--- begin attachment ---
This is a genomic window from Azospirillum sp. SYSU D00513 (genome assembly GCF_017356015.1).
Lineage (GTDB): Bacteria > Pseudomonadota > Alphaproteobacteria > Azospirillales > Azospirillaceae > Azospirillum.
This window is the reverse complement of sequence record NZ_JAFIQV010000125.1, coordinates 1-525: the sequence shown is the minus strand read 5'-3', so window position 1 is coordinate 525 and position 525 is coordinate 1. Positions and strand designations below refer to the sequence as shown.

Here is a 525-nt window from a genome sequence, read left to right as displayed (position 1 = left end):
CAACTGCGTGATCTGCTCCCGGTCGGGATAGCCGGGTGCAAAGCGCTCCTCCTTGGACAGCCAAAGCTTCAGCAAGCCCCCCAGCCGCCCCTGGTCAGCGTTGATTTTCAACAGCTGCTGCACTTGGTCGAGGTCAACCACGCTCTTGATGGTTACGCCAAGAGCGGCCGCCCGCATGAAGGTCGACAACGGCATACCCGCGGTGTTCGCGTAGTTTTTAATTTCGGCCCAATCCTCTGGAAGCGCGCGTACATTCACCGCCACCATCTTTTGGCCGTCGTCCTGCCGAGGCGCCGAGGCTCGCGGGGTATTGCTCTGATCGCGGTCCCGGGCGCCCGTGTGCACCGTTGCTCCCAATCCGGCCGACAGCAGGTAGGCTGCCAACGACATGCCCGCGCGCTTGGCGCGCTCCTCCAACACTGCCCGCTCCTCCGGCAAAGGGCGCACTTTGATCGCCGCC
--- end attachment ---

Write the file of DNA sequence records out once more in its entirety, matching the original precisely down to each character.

This is a genomic window from Azospirillum sp. SYSU D00513 (genome assembly GCF_017356015.1).
Lineage (GTDB): Bacteria > Pseudomonadota > Alphaproteobacteria > Azospirillales > Azospirillaceae > Azospirillum.
This window is the reverse complement of sequence record NZ_JAFIQV010000125.1, coordinates 1-525: the sequence shown is the minus strand read 5'-3', so window position 1 is coordinate 525 and position 525 is coordinate 1. Positions and strand designations below refer to the sequence as shown.

Here is a 525-nt window from a genome sequence, read left to right as displayed (position 1 = left end):
CAACTGCGTGATCTGCTCCCGGTCGGGATAGCCGGGTGCAAAGCGCTCCTCCTTGGACAGCCAAAGCTTCAGCAAGCCCCCCAGCCGCCCCTGGTCAGCGTTGATTTTCAACAGCTGCTGCACTTGGTCGAGGTCAACCACGCTCTTGATGGTTACGCCAAGAGCGGCCGCCCGCATGAAGGTCGACAACGGCATACCCGCGGTGTTCGCGTAGTTTTTAATTTCGGCCCAATCCTCTGGAAGCGCGCGTACATTCACCGCCACCATCTTTTGGCCGTCGTCCTGCCGAGGCGCCGAGGCTCGCGGGGTATTGCTCTGATCGCGGTCCCGGGCGCCCGTGTGCACCGTTGCTCCCAATCCGGCCGACAGCAGGTAGGCTGCCAACGACATGCCCGCGCGCTTGGCGCGCTCCTCCAACACTGCCCGCTCCTCCGGCAAAGGGCGCACTTTGATCGCCGCC